1 – Failure to Prepare Apparent
With a new manager in place and the implementation of a new style and new formation, there was a concern as pre-season went on as to whether there was enough time for adequate preparation as the season drew closer. The emphatic answer to that was provided on Saturday; there was a failure to properly prepare. Players were being used in roles in which they were not in pre-season – Joel Ward used at right wing-back, Luka Milivojević back in midfield despite spending three games in central defence, Ruben Loftus-Cheek in an advanced midfield role and Timothy Fosu-Mensah starting at centre-back despite joining only two days’ prior.
Add to this Jason Puncheon looking uncomfortable in a two-man midfield and Wilfried Zaha being nullified by the desire to set him free – it is clear after just one game there are many questions which still need answering the biggest of which being whether the desired system and style suits the players in the squad? And if the answer is negative, does the club have the ability to spend money to address this?
2 – Dann Ill-Suited to New Role
Scott Dann has been critical in Palace’s sustained presence in the Premier League and while last season he may not have been Sam Allardyce’s first choice, Frank De Boer has chosen him to be the central of the three centre-backs but in a 3-4-3 he is ill-suited to this role. Playing a higher line, he does not have the pace to cover behind as a sweeper which in turn means Wayne Hennessey’s inadequacies at this level are further highlighted with his unease in passing the ball out.
Dann also isn’t the vocal organiser he’s used to playing with, negatively impacting the two young centre backs playing either side of him. Further, 3-4-3 requires this central player to push up into midfield, allowing the wing-back to drop in as full-backs and allowing a fluidity in formation to a 4-3-3 – Dann does not have the technical ability to do that. Huddersfield exploited this time and again and used their press to isolate him and spread the three centre-backs. It worked a treat.
3 – Loftus-Cheek impressed
Impressive throughout pre-season as part of a midfield pair, Ruben Loftus-Cheek was inexplicably used as one of Christian Benteke’s support players on Saturday; though at half-time he reverted to his more familiar role. Regardless, his home debut was the brightest spot for Palace in a miserable afternoon.
His work without the ball was notable but more so his technique in winning the ball, use of the ball both long and short and his powerful runs. If he continues in this vein as the season progresses, Loftus-Cheek will be crucial to the team in whichever battles are ahead.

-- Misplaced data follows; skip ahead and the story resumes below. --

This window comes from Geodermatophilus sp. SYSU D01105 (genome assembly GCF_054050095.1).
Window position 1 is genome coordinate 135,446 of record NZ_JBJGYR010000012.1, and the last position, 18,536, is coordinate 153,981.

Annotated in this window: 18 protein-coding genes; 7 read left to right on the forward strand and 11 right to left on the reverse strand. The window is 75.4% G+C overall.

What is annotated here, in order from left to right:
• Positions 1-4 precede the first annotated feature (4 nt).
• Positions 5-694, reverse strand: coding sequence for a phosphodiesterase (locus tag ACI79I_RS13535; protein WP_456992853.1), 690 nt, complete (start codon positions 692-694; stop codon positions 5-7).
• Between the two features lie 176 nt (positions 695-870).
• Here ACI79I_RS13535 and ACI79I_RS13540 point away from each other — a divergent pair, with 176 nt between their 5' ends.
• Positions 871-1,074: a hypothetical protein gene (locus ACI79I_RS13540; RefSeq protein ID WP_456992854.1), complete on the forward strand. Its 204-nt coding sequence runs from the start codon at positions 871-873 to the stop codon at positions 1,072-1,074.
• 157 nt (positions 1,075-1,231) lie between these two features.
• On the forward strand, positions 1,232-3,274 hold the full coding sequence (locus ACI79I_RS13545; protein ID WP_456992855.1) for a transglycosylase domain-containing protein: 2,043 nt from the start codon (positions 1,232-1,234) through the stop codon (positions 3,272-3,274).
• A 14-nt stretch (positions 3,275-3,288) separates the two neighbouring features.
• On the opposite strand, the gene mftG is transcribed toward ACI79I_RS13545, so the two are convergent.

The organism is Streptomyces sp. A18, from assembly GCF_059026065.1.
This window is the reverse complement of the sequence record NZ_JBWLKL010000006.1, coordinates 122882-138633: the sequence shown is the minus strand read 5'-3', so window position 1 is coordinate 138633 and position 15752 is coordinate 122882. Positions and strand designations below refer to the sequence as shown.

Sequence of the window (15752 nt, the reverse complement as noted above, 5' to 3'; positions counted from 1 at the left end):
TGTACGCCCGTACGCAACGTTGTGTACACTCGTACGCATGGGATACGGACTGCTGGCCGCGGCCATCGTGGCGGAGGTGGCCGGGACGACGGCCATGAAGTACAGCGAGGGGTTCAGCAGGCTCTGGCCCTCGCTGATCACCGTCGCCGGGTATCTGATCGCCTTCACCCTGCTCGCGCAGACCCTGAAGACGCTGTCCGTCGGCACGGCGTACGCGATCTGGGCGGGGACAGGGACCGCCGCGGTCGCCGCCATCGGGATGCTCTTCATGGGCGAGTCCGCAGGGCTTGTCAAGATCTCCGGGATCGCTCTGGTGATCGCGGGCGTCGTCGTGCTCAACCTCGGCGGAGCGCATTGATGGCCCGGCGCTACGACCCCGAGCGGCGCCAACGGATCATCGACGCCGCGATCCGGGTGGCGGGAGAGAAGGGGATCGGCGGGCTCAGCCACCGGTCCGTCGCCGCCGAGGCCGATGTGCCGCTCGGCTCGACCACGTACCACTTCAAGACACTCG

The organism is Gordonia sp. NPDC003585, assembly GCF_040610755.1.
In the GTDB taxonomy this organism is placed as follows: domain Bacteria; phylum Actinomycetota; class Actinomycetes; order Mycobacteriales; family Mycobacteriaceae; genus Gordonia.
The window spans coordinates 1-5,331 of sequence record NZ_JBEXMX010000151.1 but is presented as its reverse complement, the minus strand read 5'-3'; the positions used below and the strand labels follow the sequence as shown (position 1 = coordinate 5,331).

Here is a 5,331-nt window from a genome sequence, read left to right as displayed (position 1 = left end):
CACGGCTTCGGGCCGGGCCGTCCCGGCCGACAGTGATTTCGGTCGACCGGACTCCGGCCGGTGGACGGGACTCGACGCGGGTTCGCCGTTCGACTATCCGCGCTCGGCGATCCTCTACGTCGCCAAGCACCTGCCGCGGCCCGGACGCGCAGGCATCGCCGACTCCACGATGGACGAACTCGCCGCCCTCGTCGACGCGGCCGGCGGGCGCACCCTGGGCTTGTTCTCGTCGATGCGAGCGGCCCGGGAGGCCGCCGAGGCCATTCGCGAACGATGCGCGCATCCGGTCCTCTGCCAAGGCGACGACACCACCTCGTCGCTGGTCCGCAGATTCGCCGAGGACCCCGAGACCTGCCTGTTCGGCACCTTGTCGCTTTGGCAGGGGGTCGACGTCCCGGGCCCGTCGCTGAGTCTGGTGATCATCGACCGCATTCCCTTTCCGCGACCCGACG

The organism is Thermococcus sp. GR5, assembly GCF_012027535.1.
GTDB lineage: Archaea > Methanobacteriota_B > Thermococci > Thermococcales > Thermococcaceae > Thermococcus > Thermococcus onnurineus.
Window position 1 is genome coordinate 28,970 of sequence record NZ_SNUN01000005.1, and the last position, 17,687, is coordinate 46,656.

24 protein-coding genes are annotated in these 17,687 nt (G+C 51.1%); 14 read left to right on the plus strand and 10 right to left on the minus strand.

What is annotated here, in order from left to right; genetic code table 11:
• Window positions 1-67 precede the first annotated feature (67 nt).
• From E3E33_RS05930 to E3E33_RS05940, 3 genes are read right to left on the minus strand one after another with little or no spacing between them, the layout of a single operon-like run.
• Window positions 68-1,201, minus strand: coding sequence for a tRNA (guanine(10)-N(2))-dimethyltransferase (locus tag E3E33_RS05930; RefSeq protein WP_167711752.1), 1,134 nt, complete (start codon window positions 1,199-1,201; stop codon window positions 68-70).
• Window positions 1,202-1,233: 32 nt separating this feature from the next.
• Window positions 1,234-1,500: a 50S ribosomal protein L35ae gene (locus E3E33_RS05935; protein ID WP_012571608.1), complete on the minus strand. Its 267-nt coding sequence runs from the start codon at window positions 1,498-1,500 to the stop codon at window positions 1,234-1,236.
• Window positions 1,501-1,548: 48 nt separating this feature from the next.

4 – Manager Has no Honeymoon Period
Harsh as it may seem given he’s only had one game as manager, is trying to progress the club in style and has not seen his team invested in, but it is already clear de Boer does not have a honeymoon period. Having already lost to one of the teams Palace should be looking to beat at home, being the first full-time foreign manager at the club and looking to ‘transition’ the team in the way Alan Pardew failed in 12 months ago, the pressure is cranked up already.
Palace stayed up last season because Sam Allardyce organised a defence and allowed counter-attacking football, as Tony Pulis had done three years earlier. Palace fans do not have the appetite for another relegation battle and there are few “fire-fighter” type managers left for Steve Parish to turn to should the club need saving again. De Boer has to make this work and show signs that it is working soon.
5 – PALACE Already at Crossroads
As above, we are only one game into the new era but the club finds itself at a crossroads already. This is not about the manager’s future; more the club needs to choose a direction and without further hesitation.
The hierarchy needs to decide whether to back De Boer in his footballing philosophy, invest heavily in a new goalkeeper, central defender and right wing-back for the first team and further attacking options to back-up Benteke and Zaha while then moving on the likes of James Tomkins, Martin Kelly and James McArthur if they do not fit into De Boer’s plans.
It is not fair on those players who have contributed to Palace’s recent achievements to either be unused or misused and nor is it fair to the manager. If the club does not have the will to go down that path, then the manager needs to fit into what is at the club – the foundations for a variable 4-3-3 are there and the players in the squad fit that formation. Either way, with three points already thrown away, a direction needs to be picked and backed without further ado.